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Chinese Prime Minister Li Keqiang (L) and his Serbian counterpart Aleksandar Vucic (R) cut a ribbon during an opening ceremony of Europe's first Chinese-built project near Belgrade on December 18, 2014.

The West, China, and Russia in the Western Balkans

Dancing in the Dark

July 2020, Number 10.03

“In the new era of great power competition, China and Russia challenge Western and trans- Atlantic security and prosperity, not least in the Western Balkans. The region has shaped the history of modern Europe and has been a gateway between East and West for centuries. In recent years, external players have amplified engagement and influence in the region. The authoritarian external presence in the Western Balkans could be classified as “grafting” — countries such as Russia and Turkey with a long history of engagement in the region — and “grifting” — countries such as China and the Gulf states that bring to bear a more commercial and transactional approach.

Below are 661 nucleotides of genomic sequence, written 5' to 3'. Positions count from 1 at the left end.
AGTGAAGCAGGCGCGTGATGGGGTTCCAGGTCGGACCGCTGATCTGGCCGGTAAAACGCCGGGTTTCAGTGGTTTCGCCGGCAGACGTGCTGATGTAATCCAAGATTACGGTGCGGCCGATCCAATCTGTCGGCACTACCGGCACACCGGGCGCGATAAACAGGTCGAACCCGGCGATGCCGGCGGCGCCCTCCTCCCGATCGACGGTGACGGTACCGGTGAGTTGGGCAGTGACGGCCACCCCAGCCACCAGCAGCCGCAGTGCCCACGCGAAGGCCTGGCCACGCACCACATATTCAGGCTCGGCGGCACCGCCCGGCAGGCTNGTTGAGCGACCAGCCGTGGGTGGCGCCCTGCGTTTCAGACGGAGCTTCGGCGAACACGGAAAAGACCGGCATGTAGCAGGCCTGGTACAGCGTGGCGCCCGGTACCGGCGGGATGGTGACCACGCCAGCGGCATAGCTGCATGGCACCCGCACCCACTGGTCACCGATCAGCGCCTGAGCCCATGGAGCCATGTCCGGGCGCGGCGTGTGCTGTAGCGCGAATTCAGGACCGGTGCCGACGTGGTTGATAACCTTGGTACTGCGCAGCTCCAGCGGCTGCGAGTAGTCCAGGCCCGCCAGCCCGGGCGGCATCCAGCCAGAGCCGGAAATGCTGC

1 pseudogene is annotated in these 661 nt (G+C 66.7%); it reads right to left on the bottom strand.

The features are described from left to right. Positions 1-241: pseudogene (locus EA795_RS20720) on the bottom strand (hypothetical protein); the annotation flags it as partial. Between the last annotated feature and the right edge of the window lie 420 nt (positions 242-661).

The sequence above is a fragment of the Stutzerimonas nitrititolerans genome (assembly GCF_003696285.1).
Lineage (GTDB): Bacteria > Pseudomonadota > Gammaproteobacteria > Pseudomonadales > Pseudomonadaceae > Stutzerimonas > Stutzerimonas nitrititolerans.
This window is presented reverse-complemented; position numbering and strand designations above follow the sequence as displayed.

Since the fall of the Berlin Wall and the dissolution of Yugoslavia, which brought bloody conflict to Europe in the 1990s, the political West — the United States and the European Union — and its clear foreign policy toward the Western Balkans have been crucial throughout the process of stabilization, reconstruction, state consolidation and, finally, NATO and EU integration. For Western Balkan countries, accession to Euro Atlantic institutions has been viewed internally and externally as the main mechanism for security, stability and democracy in a troubled region...”

Excerpt from Valbona Zeneli, “Dancing in the Dark,” per Concordiam: Journal of European Security Defense Issues  10, No. 3, 2020: 22-29.

This article reflects the views of the author and are not necessarily the official policy of the United States, Germany, or any other governments.